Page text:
: ∙ AMR Research – Survey of top supply chain management firms:  According to the report, top companies: - Carry 15 percent less inventory (This is beneficial because you will have less money tied up in inventory and storage for the  inventory, which means more liquid assets) - Has 60 percent faster to market (How quickly can they  respond to rises in demand)  - Complete 17 percent more perfect orders than their  competitors - 60 percent shorter cash cycle   Days of inventory + Days of Accounts Receivable –  Days of Accounts Payable  - 50 percent faster growing in sales  Paula – Commodity Manager, Dairy Starbucks ∙ Responsibilities  - Sourcing/managing dairy suppliers - Forecasting/budgeting  - Establishing strategic plans for commodity  ∙ Background  - Grew up on dairy farm - BA in Business Econ., and MA in Ag. Econ  - Regulator – 6 years’ w/ Dept. of Ag - CPM – Certified Purchasing Manager  ∙ Salary – 150K  Starbucks Supply Chain ∙ Coffee suppliers will send coffee to roasters - They source for coffee grounds rather than owning it  themselves. They do this because they would have to own  land from all over the world and it would make things very  complicated, and they also do not specialize in coffee  growing. ∙ The roasters will send coffee to Starbucks distribution center (they also get other supplies like cups, milk, etc.)  - They own their own roasting facilities because they want  constancy across all Starbucks stores, they don’t want people  to steal their roasting technique, and they get a huge  economy of scale (price per amount drops as quantity  increases)  ∙ Distribution center gives Starbucks stores supplies  Vertical vs. Horizontally Integrated  ∙ Horizontally integrated – When you outsource to get supplies (Coffee  suppliers)  ∙ Vertically Integrated – When they own a portion of their supply chain  (Roasters)  - The trend is more towards horizontal integration.  What is Supply Chain? ∙ A supply chain consists of the flow of products and services from: - Raw materials and manufacturers - Component and intermediate manufactures - Final product manufacturers  - Wholesalers and distributers and - Retailers - To end customers  ∙ … Connected by transportation and storage activities integrated  through information, planning and integration activities.  ∙ Raw materials suppliers (Tier 2 supplier)  Intermediate component  manufacturers (Tier 1 supplier)  Focal firm  Wholesalers, distributers  (Tier 1 customer)  Retailers (Tier 2 customers) End customers  ∙ Almost 1/3 of the us economy comes from manufacturing  Importance of Supply Chain Management ∙ Who benefits most? Firms with:  - Large inventories  - Large number of suppliers - Complex products  - Customers with large purchasing budgets ∙ Ford used to almost be completely vertically integrated, now they  outsource most things used to build their cars.  Wednesday 1-25-17 Driving Shareholder Value with Your Supply Chain∙ Think about yourself as an investment the company made on you ∙ Each activity in a process should add value to the preceding activities;  waste and unnecessary cost should be eliminated.  Operations Strategy – Think about aligning everything with one another  Corporate Strategy ∙ Provides an overall direction that serves as the framework for carrying  out all the organizations functions  - Environmental Scanning  - Core Competencies - Core Processes - Global Strategies  Market Analysis ∙ Understand what the customers want and how to provide it  - Market Segmentation - Needs Assessment  ∙ Best in class companies manage 40% more supply chain configurations than typical in their industry Competitive Priorities and Capabilities  ∙ Competitive Priorities – The critical dimensions that a process or supply chain must possess to satisfy its internal or external customers, both  now and in the future  ∙ Competitive Capabilities – The cost, quality, time, and flexibility  dimensions that a process or supply chain actually possesses and is  able to deliver  Order Winners and Qualifiers  ∙ Order Winners – A criterion customers use to differentiate the services  or products of one firm from those of another  ∙ Order Qualifiers – Minimum level required from a set of criteria for a  firm to do business in a particular market segment.  Production and Inventory Strategies and Uncertainty  ∙ E-T-O (Engineer to order) - Complete customization that will take a long time to build will  be very expensive, an example would be a house  ∙ M-T-O (Make/Manufacture to order) - You get to pick your lot and the layout of your home between  some options, and maybe get to customize some parts like  how many garage bays, where the master bedroom is, etc.  ∙ A-T-O (Assemble to order) - A cheaper option that you can still slightly customize such as  counter tops, carpet/hardwood, color, etc.  ∙ M-T-S (Make/Manufacture to stock  - No customization, buying the house as is.  Market Orientation and Uncertainty  ∙ Fifth Orientation – Mass Customization  - Achieving both Economy of scale and economy of scope  - Postponement – Delaying differentiation - Have lead time and cost of MTS with customization of MTO Manufacturing Process Layout (External Process Environment) ∙ Product Layout  - Continuous  - Repetitive  ∙ Process Layout  - Intermittent ∙ Project Layout  Monday 1-30-17 An Overview of Service Operations ∙ Services cannot be inventoried ∙ Services are often unique. Insurance policies, legal services ∙ Services have high customer-service orientation. Services today are  finding ways to automate or standardize services.  ∙ Services are decentralized. Because of their inability to inventory and  transport service products.  Chase Strategy ∙ Match capacity to demand in each time period. Ex: A doctor’s office.  What happens if capacity cannot match demand?  Level Strategy ∙ Can use inventory to allow for constant production with fluctuating  demand. What happens if we run out of inventory?  Process Structure in Services ∙ Customer contact - - The extent to which the customer is present, is actively  involved, and receives personal attention during the service  process  ∙ Customization - - Service level ranging from highly customized to standardized  ∙ Process Divergence - - The extent to which the process is highly customized with  considerable latitude as to how its tasks are preformed.  ∙ Flow -- How the work progresses through the sequence of steps in a  process.  Strategic Implications ∙ Efficient supply chains  - Build-to-stock ∙ Responsive Supply Chains  - Assemble-to-order - Make-to-order - Engineer-to-order Functional Products - Characteristics  ∙ Low cost, low profit margin, low life cycle, lower forecast variability,  staple items, limited product options and variety Innovative Products – Characteristics  ∙ High cost, high profit margin, short life cycle, high forecast variability,  fashion terms, many product options and variety, seasonal demand. A  good example is some toys that come out at the same time as movies,  like Rouge One characters.  Matching Supply Chain to Product ∙ Functional – Since physical costs are so important, what kind of supply  chain should you use for a functional item?  ∙ Innovative – Since market mediation costs are so important, what kind  of supply chain should you use for an innovative team? Customer Involvement ∙ Advantages - Increased net value to customer - Better quality, faster delivery, greater flexibility, lower cost - Reduction in product, shipping, and inventory costs - Coordination across the supply chain  ∙ Disadvantages  - Can be disruptive  - Managing timing and volume can be challenging  - Quality measurement can be difficult  - Requires interpersonal skills - Multiple locations may be necessary  Sourcing Decisions – The Make-or-Buy Decision ∙ BUY – Horizontal Integration  ∙ Outsourcing – Refers to buying materials and components from  suppliers instead of making them in house. The trend has moved  toward outsourcing. Wednesday 2-1-17 Traditional Mass Production ∙ Goal is lowest unit cost  ∙ Large batch sizes ∙ Push method of material flow  - Make the amount that is efficient and “push” it down the  supply chain ∙ Quality often seen as a secondary to efficiency ∙ Fragmented “silo” production What is “Lean”?  ∙ Lean is a systematic approach to identifying and eliminating waste or  non-value added activity in business processes ∙ Value added - Any activity that increases market form or function of  the product - Things that the customer is willing to pay for  ∙ Non-Value added  What is Waste? ∙ Inventory (excess) – A supply of items held by the firm to meet  demand  - Symptoms – Excess storage and handling, high disposal costs, extra rework.  - Causes – Poor quality, unbalanced workload, poor suppliers ∙ Overproduction – Processing more units than are necessary  - Symptoms – Extra inventory, excess floor space for storage,  high utility costs - Causes – Complexity, long set up times, poor forecast ∙ Defects - Waste due to unnecessary scrap and rework - Symptoms – Rework, scrap, repairs, customer returns, impact  to brand identity.  - Causes – Poor process controls, poor training, don’t  understand customer requirements.  ∙ Waiting – Resources wasted waiting for work  - Symptoms – Underutilizing resources, low productivity, large  waiting rooms - Causes – Unbalanced workload, long set up times, poor layout ∙ Over-processing – Excessive or unnecessary operations  - Symptoms – Extra equipment, long lead times, poor  productivity- Causes – Just in case logic, lack of communication, redundant  approvals and inspections.  ∙ Unnecessary movement – Unnecessary motion. Excessive activity - Symptoms – Long walking distances, excess handling, waiting - Causes – Poor layout, poor organization ∙ Unnecessary transportation – Moving an input without changing its  characteristics  - Symptoms – Extra handling equipment, large storage areas,  overstaffing, product damage.  - Causes – Poor layout, poor organization, un-level schedules.  ∙ Underutilized people –  Characteristics of Lean Systems ∙ Pull method of materials flow - Customer or system signals production  ∙ Quality at the source  - Poka yoke – Mistake proofing  ∙ Small lot sizes (batch)  - Ultimate goal is a batch size of one  ∙ Uniform workstation loads - Takt time  ∙ Preventative Maintenance  - Low inventory increases importance of reliability  ∙ Close supplier ties  - Frequent, small deliveries  ∙ Flexible workforce  ∙ Line flows ∙ Automated production ∙ Standardized components and work methods  One Piece Flow ∙ One Piece Flow requires the ability to change from one part/SKU to  another quickly (setup) - SMED – Single Minute Exchange of Dies (Change from one  part to another in less than 10 minutes, also known as single digit setup).  ∙ Long setups from one product another inspire large batches  Monday 2-6-17 Quality, Statistical Process Control, and Six Sigma The Effects of Poor Quality:  ∙ If one sets an acceptable quality level of 99 percent, the results are:  - More than 30,000 newborn babies accidently dropped by  doctors/nurses each year;  - Unsafe drinking water almost four days each year- No electricity, water, heat or phone service for about 15  minutes each day  The Origins of Six Sigma Quality ∙ Six Sigma -  - Near quality perfection (the statistical likelihood of non defects 99.99966% of the time  - Pioneered by Motorola in 1987 - A statistics-based decision-making framework designed to  make significant improvements in value-adding processes  Impact of Quality Improvement – Simple View Tools and Techniques for Total Quality Management ∙ The key to good quality is good management  ∙ In order to create the change, management need to train people in the tools and techniques to improve quality  7 Basic TQM Tools ∙ Pareto Principle – 80% of wealth is controlled by 20% of people. A small number of causes (20%) is responsible for a large portion (80%) of the  effect.  ∙ Flow Chart (or value stream maps)  ∙ Cause and Effect Diagrams  ∙ Checklists ∙ Histograms ∙ Scatter Diagrams  ∙ Control Charts (SPC) – Statistical Process Control  Two Types of Variation ∙ Common Cause Variation – It is due to the process itself. The errors are  unassignable, chance, random, or common causes.  - Ex: Driving to work, some days take longer- Process capability determined by inherit common causes of  variation (Ex: poor hiring and training, stress, management  style, poor product design)  - Unless a change is made in the process by management, the  process’s capability will remain the same.  ∙ Special or Assignable Cause Variation – Is due to events external to the usual functioning.  - Ex: Driving to work, and construction starts on I-25 - Change the operator, producers, new type of raw materials  and breakages  - Uncontrolled variation leads to high costs and unknown  quality – It also makes it impossible to evaluate any attempts  to improve a system.  The Quality Gurus ∙ W. Edwards Deming  - “Failure of top management to manage”  ∙ Joseph Juran  - Build quality at the source  ∙ Philip Crosby  - “Quality management leads to savings which pays for itself,  thus ‘Quality is free’.  ∙ Genichi Taguchi  - The cost of quality is not good part = free or bad part = costly. There is a spectrum of Quality costs  Wednesday 2-8-17 Facility Location Decisions ∙ Why is facility location so important?  ∙ Facility location has a long term impact on the supply chain & must be  part of the firm’s strategy.  - Facility location must be a part of the firms supply chain  strategy  - Companies can locate anywhere in the world due to increased globalization, technology, transportation, & open markets.  Location Strategies ∙ Offshore Factory – low cost investment and labor costs ∙ Source factory – plant management involved in supplier selection and  production planning.  ∙ Server factory  ∙ Contributor factory  ∙ Outpost factory  ∙ Lead factory  Critical Location Factors∙ Competitiveness of Nations – Degree to which a country produces  goods & services which meet the needs of international markets, while  maintaining or expanding personal real income over time. Made up of  323 criteria, grouped into 4 factors:  - Economic performance - Government efficiency - Business efficiency - Infrastructure  ∙ Government and tax incentives  ∙ Foreign trade zones where materials are imported duty-free as long as  the imports are used as inputs to production of goods.  ∙ Environmental issues:  - Global warming, air pollution, & acid rain are debated  ∙ Labor issues:  - Labor availability, productivity and skill - Unemployment and underemployment rates  ∙ Access to supplies:  ∙ Utility Availability & cost  ∙ Overall quality of life:  ∙ Land availability & costs Factory Location Models ∙ The weighted-factor rating model – Look at certain locations that you  are considering, you weight each factor for each country, then add all  them up and take the weighted average.  ∙ Break-Even Model – Useful location analysis technique when fixed &  variable costs can be determined. Involves the following: - Identify locations to be considered  - Determined fixed cost of land, materials, utilities, and  transportation costs.  - Construct total cost lines - Determine the break even points on the graph  - Identify the range over which each location has the lower  cost.  ∙ The Center of Gravity Model - Involves mapping all of the market  locations on an x, y-coordinate grid and then finding a central location  that is closest to the markets with the highest demand.  Monday 2-13-17 Material for Exam 2 Exam Information  ∙ Watch the two videos before the exam!!! ∙ Study guide online  ∙ Posted homework solutions  Law and EthicsThe Law of Agency ∙ Purchasing Agent – Your employee is called the principle. You are  making deals on other people’s behalf. You are required by law to act in the best interest of your employer.  Purchasing Ethics ∙ Fiduciary duty – the highest standard of care.  ∙ Acting as an agent:  - What is required by law - What’s your company’s policy  - What’s your own standard What Happens if you Violate your Fiduciary Responsibility? ∙ Lose your job ∙ Maybe criminal sanctions  Elements of Contract Law  ∙ Offer – A proposal by one person that he/she is willing to do something  for certain terms  - An RFQ is not an offer ∙ Acceptance – Contract does not exist until the offer is formally  accepted  - Meeting of the minds  ∙ Consideration – A form of mutual obligation  Contract Law ∙ Essential elements of a contract  - Offer, acceptance, consideration  ∙ Competent parties/mutual assent  - Principle of qualified agent  - Own free will - Willingness to enter into agreement and be bound by terms  - No fraudulent  ∙ Legal subject matter ∙ Breach of contract – Any failure to preform of the terms of the contract  (Ex: quantity mistakes, something is late, quality failure, payment,  etc.) Types of Damages Allowed  ∙ Restitution – Money the plaintiff actually paid to the defendant  ∙ Reliance – Money the plaintiff lost because he/she relied on  defendant’s commitment to contractual obligations  ∙ Expectancy – Money the plaintiff was hoping to gain from the contracts Example of Damages ∙ I run a hardware store and just ordered 10,000 hammers from a  supplier.  ∙ I buy them for $9 per hammer∙ I am going to sell them at $11 per hammer – (11-9) * 10,000 =  $20,000 in lost profit, Expectancy ∙ I spent $20,000 on a down payment - Restitution ∙ They are nice hammers, so I spent $5000 dollars on a display case –  Reliance Legal and Ethical Key contract terms ∙ Price – most important part ∙ FOB - Origin - Destination  ∙ Severability – “If any part of this contract is illegal, the rest of the  contract still remains enforced”  ∙ Force Majeure – “If due to war/terrorism/acts of God, you cannot be  sued for breach of contract”  ∙ Patent Indemnification -  ∙ Assignment –  Acceptance or Rejection of Goods  ∙ Acceptance – “I view the goods that the supplier sent me as adequate  and I and going to use them.” The supplier can assume you accept the  goods after a certain amount of time.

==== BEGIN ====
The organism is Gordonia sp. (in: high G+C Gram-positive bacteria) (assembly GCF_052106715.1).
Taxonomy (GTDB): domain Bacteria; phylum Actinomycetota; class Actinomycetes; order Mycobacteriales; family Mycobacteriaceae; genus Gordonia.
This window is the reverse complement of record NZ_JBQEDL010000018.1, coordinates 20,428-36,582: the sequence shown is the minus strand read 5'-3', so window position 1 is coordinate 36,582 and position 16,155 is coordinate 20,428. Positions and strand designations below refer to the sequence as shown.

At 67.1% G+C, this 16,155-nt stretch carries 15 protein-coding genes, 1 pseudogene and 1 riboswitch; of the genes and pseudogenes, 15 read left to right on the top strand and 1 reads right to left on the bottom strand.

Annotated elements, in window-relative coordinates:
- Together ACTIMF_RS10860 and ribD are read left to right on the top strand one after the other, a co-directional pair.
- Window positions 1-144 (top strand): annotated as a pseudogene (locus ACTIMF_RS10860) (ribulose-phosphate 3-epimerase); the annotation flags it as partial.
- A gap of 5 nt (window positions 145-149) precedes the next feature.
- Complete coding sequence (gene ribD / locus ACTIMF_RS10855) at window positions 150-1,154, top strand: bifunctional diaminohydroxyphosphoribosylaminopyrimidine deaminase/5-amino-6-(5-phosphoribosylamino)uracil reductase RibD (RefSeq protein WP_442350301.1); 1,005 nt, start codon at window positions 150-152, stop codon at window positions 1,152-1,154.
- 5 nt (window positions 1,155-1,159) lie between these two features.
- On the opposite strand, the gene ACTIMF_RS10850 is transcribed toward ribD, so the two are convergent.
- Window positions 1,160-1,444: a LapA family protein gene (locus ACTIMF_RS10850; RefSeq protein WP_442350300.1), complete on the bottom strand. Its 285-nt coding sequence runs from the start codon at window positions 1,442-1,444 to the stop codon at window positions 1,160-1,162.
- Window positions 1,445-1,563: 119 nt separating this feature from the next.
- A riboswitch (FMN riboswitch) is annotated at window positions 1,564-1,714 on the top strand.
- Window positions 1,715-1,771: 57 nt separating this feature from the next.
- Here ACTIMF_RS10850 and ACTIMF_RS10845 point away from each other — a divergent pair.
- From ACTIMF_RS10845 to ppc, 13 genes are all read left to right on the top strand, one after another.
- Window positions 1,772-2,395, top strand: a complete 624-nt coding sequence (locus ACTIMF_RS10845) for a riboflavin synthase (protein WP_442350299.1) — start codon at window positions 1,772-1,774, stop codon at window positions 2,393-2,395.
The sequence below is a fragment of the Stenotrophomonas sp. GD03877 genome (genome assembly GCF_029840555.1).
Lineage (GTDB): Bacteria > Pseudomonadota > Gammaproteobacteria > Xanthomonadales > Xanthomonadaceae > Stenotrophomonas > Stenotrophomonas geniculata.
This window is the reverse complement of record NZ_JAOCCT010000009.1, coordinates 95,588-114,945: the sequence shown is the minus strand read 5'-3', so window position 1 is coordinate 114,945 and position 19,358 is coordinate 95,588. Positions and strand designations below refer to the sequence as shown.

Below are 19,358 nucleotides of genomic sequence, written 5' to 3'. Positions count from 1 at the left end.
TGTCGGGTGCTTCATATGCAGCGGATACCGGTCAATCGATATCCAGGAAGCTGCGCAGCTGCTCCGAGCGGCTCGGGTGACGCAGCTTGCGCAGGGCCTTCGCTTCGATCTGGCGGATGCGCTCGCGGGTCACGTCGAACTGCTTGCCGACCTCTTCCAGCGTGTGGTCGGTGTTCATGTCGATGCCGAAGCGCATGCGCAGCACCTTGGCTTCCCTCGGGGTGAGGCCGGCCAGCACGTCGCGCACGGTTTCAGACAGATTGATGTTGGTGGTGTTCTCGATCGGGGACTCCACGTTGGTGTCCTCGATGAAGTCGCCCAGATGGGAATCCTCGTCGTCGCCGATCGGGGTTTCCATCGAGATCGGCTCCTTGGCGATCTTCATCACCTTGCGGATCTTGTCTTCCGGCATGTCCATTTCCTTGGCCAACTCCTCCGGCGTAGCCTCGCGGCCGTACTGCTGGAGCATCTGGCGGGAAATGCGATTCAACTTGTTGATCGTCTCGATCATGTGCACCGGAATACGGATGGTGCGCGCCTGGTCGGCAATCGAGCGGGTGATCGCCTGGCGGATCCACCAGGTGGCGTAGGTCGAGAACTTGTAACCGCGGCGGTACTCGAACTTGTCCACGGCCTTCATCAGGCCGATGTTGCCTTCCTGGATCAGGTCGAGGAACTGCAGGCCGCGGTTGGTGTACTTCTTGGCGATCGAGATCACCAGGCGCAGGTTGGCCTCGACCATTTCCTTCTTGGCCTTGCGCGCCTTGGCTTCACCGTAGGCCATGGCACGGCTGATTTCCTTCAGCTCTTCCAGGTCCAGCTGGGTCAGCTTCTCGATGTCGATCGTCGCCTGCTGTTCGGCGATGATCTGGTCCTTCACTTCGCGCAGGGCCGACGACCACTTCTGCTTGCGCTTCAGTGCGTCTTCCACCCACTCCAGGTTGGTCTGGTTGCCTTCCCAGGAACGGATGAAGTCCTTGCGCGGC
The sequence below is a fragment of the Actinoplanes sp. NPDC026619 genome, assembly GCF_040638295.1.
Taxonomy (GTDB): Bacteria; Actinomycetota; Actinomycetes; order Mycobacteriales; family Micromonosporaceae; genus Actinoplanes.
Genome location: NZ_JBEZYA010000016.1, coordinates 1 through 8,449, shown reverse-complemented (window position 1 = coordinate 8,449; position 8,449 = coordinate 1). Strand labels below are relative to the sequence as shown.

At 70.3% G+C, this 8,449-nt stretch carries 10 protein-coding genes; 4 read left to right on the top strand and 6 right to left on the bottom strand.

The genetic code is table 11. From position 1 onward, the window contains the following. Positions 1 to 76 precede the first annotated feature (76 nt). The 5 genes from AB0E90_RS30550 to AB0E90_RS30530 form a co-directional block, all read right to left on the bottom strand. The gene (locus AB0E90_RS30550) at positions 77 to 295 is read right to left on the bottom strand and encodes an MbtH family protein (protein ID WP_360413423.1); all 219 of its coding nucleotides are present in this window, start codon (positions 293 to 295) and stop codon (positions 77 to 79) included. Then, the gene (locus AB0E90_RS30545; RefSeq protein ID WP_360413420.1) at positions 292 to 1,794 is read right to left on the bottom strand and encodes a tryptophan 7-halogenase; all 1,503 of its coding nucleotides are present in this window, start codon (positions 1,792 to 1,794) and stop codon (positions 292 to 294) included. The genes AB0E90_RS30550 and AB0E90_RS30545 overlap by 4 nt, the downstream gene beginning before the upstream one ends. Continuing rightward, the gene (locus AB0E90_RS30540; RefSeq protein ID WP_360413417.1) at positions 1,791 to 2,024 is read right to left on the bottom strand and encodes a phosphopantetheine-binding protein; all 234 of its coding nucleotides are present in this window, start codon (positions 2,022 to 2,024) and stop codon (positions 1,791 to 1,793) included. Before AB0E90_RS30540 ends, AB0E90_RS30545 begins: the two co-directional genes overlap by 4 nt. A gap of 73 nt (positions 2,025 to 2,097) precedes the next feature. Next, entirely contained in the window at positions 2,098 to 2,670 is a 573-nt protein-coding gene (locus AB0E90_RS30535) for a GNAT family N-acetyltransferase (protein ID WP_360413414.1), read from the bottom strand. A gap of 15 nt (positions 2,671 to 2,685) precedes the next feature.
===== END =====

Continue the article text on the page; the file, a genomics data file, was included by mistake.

Page Expired
It looks like your free minutes have expired! Lucky for you we have all the content you need, just sign up here